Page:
Figure 5 Activation of MZ B cells and IgM production after interaction with neutrophils in S. aureus infection. (A) Confocal microscopy images showing the neutrophils and MZ B cells at 3 h or 24 h after systemic infection with S. aureus (2.5 × 106 CFU) in WT mice. Right panels present enlarged images from the boxed areas in the left panels. Scale bar = 100 µm. (B) Schematic diagram showing the experimental design of MZ B cell and neutrophil co-culture experiments. (C) Flow cytometric analysis showing the levels of CD69 (upper panel) and CD86 (lower panel) expression on MZ B cells co-cultured with neutrophils at 3 h after stimulation with PGN (2 µg/ml). (D) Statistical analysis of the percentages of CD69+ (upper panel) or CD86+ (lower panel) MZ B cells co-cultured with neutrophils (Neut) with or without PGN stimulation. (E) The interaction of neutrophils and MZ B cells detected by FLIM FRET analysis. Neutrophils were purified from LysM-eGFP mice. Sorted MZ B cells were labeled with anti-CD19 primary antibody and Alexa Fluor 546 secondary antibody. The confocal fluorescence intensity (left panel) and average donor lifetime (right panel) of neutrophils were measured. Lifetime values were pseudocolored according to the color scale. Histograms show the lifetime values of the junction area of neutrophils and MZ B cells (red histogram) as compared with neutrophils only (blue histogram), in a representative experiment. Scale bar = 5 µm. (F) ELISA showing the levels of IgM in supernatants of MZ B cells co-cultured with neutrophils for 24 h with or without PGN stimulation. Results were analyzed by an unpaired t-test. Data are analyzed by one-way ANOVA and presented as the mean ± SEM (n = 4 in D, and n = 6 in F). *p < 0.05, **p < 0.01 and ***p < 0.001.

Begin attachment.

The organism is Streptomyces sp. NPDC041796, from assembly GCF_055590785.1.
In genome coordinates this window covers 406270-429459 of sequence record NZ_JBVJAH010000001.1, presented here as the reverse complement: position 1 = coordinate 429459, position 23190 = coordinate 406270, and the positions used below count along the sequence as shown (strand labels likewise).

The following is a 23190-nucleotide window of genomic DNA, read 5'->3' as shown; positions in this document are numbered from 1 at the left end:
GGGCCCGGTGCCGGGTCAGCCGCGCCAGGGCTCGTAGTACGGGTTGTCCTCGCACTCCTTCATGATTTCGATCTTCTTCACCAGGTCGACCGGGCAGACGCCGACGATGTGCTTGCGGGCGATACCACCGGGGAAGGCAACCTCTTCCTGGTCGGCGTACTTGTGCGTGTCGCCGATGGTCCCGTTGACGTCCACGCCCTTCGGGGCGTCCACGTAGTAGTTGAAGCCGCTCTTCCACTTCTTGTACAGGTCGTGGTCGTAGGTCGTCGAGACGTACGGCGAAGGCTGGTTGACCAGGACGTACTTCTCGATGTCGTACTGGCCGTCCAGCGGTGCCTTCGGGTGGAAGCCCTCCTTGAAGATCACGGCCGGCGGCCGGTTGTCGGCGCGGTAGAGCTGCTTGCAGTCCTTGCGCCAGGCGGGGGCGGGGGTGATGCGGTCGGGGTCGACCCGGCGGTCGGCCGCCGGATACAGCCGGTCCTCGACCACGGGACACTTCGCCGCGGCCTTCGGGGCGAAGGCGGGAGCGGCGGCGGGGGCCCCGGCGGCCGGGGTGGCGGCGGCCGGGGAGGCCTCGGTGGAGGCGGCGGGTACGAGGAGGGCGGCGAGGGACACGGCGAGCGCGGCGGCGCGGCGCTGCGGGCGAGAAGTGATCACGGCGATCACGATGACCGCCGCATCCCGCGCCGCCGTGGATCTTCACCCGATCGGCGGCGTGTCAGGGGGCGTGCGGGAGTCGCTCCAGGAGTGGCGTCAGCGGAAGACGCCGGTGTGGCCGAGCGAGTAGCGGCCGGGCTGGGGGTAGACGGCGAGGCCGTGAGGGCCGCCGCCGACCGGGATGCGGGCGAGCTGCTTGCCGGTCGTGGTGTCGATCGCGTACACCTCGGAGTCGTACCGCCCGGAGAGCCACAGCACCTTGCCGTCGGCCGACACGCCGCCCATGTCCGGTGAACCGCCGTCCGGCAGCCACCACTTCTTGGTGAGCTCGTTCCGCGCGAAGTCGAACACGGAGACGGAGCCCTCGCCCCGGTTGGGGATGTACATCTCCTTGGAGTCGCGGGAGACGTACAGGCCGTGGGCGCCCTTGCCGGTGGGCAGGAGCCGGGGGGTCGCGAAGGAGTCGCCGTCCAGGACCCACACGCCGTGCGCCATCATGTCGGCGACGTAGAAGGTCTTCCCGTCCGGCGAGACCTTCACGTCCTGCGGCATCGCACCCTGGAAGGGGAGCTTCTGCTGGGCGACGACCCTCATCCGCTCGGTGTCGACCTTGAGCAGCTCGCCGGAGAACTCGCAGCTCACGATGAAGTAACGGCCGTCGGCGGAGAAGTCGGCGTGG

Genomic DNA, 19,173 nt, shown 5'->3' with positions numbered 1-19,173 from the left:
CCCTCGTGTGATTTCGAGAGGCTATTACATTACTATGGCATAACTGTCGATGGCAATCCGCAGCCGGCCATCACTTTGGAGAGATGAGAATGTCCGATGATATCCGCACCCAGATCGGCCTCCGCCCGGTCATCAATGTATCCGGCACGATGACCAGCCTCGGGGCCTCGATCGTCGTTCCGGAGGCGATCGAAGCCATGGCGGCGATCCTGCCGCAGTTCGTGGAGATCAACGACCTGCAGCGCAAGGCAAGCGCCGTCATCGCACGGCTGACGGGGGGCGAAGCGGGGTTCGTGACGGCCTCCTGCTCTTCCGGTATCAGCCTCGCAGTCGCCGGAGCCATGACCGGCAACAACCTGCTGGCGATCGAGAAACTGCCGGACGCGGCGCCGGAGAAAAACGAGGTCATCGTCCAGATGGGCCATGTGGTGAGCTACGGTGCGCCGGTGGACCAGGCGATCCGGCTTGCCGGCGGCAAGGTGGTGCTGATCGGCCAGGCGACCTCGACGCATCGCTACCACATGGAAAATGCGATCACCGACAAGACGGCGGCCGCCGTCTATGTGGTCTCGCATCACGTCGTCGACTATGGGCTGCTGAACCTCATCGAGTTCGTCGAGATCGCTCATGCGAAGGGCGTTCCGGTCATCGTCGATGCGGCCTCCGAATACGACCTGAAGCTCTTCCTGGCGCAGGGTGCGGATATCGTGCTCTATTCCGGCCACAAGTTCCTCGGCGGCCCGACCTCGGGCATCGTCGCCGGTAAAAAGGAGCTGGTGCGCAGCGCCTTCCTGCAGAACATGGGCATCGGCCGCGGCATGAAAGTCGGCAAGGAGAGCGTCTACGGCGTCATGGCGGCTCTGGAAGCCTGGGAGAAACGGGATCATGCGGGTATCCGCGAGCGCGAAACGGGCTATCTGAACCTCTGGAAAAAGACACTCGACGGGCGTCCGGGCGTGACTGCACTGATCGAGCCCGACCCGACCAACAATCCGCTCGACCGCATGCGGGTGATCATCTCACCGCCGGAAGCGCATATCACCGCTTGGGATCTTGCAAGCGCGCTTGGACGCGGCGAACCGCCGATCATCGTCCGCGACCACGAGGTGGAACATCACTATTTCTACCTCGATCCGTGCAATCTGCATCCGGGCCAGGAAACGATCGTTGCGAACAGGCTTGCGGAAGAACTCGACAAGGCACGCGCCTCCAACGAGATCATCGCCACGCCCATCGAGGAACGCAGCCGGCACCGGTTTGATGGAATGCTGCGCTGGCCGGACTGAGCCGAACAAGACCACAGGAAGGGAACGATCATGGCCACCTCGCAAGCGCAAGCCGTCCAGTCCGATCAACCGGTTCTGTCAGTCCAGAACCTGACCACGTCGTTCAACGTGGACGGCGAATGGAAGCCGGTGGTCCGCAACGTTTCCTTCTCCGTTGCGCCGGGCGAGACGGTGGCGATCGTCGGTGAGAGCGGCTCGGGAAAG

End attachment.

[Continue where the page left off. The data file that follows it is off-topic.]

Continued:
Neutrophil Depletion Affects MZ B-Cell Differentiation After Bacterial Infection
To confirm whether neutrophils have important roles in assisting with MZ B-cell activity during the early phase of systemic S. aureus infection, we next depleted neutrophils and assessed whether the MZ B-cell differentiation was affected after S. aureus infection (Figure 6A). Mice injected with anti-Ly6G antibody showed a robust reduction of neutrophils as compared with mice injected with the isotype control antibody (Figure 6B). ELISAs were performed on splenic tissue fluids to analyze the amount of S. aureus-specific IgM at 4 and 24 h post-infection. Our results show a slightly induced production of S. aureus-specific IgM in control mice at 24 h post-infection, whereas mice depleted of neutrophils had significantly lower levels of S. aureus-specific IgM at 24 h post-infection (Figure 6C). Thus, neutrophils play an important role in promoting the activation and differentiation of MZ B cells during acute S. aureus infection.
Figure 6 Effect of neutrophil deficiency on the activation of MZ B cells and IgM production in S. aureus-infected mice. (A) Schematic diagram of the experimental design. (B) Flow cytometry analysis showing the depletion of neutrophils (Ly6GhiCD11bhi) in the spleens of C57BL/6 mice at 24 h after an intraperitoneal injection of anti-Ly6G antibody. (C) ELISA analysis showing the levels of S. aureus-specific IgM in the splenic tissue fluids of C57BL/6 mice injected with isotype control antibody or anti-Ly6G antibody. Results were analyzed by an unpaired Student’s t-test. Data are presented as the mean ± SEM (n = 6 in B, and n = 6–8 in C). **p < 0.01 and ***p < 0.001.
Previous studies have noted that MZ B cells not only participate in innate immune responses but also mediate T cell-dependent immunity (50). Our findings here demonstrate the role of MZ B cells in the regulation of innate immunity during systemic bacterial infection, which involves in their interaction with neutrophils. We show here that, compared with WT mice, MZ B cell-deficient mice exhibited exacerbated systemic bacterial infections with reduced survival rates, which was linked with their reduced neutrophil accumulation during the early phase of systemic S. aureus infection.